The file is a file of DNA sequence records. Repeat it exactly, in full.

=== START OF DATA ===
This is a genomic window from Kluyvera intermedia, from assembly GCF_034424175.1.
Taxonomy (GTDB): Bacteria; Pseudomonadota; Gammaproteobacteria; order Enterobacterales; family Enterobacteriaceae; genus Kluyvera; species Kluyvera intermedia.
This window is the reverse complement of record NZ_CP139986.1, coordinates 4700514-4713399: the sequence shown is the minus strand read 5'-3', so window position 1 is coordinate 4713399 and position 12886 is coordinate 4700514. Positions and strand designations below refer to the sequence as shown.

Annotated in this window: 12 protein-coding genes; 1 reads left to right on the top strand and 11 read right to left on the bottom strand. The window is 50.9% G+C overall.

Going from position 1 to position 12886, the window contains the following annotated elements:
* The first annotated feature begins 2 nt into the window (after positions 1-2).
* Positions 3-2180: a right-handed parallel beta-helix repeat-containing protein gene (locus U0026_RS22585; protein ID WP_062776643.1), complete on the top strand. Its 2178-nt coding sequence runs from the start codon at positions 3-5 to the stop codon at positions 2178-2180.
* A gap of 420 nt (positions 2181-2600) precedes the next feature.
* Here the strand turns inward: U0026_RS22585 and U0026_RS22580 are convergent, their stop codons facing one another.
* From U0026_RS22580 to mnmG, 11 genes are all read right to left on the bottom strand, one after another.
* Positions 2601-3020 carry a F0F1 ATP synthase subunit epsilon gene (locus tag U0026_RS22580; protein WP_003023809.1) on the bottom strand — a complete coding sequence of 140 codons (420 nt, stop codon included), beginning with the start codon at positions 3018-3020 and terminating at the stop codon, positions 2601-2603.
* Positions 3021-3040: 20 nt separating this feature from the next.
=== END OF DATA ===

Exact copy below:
This is a genomic window from Kluyvera intermedia, from assembly GCF_034424175.1.
Taxonomy (GTDB): Bacteria; Pseudomonadota; Gammaproteobacteria; order Enterobacterales; family Enterobacteriaceae; genus Kluyvera; species Kluyvera intermedia.
This window is the reverse complement of record NZ_CP139986.1, coordinates 4700514-4713399: the sequence shown is the minus strand read 5'-3', so window position 1 is coordinate 4713399 and position 12886 is coordinate 4700514. Positions and strand designations below refer to the sequence as shown.

Annotated in this window: 12 protein-coding genes; 1 reads left to right on the top strand and 11 read right to left on the bottom strand. The window is 50.9% G+C overall.

Going from position 1 to position 12886, the window contains the following annotated elements:
* The first annotated feature begins 2 nt into the window (after positions 1-2).
* Positions 3-2180: a right-handed parallel beta-helix repeat-containing protein gene (locus U0026_RS22585; protein ID WP_062776643.1), complete on the top strand. Its 2178-nt coding sequence runs from the start codon at positions 3-5 to the stop codon at positions 2178-2180.
* A gap of 420 nt (positions 2181-2600) precedes the next feature.
* Here the strand turns inward: U0026_RS22585 and U0026_RS22580 are convergent, their stop codons facing one another.
* From U0026_RS22580 to mnmG, 11 genes are all read right to left on the bottom strand, one after another.
* Positions 2601-3020 carry a F0F1 ATP synthase subunit epsilon gene (locus tag U0026_RS22580; protein WP_003023809.1) on the bottom strand — a complete coding sequence of 140 codons (420 nt, stop codon included), beginning with the start codon at positions 3018-3020 and terminating at the stop codon, positions 2601-2603.
* Positions 3021-3040: 20 nt separating this feature from the next.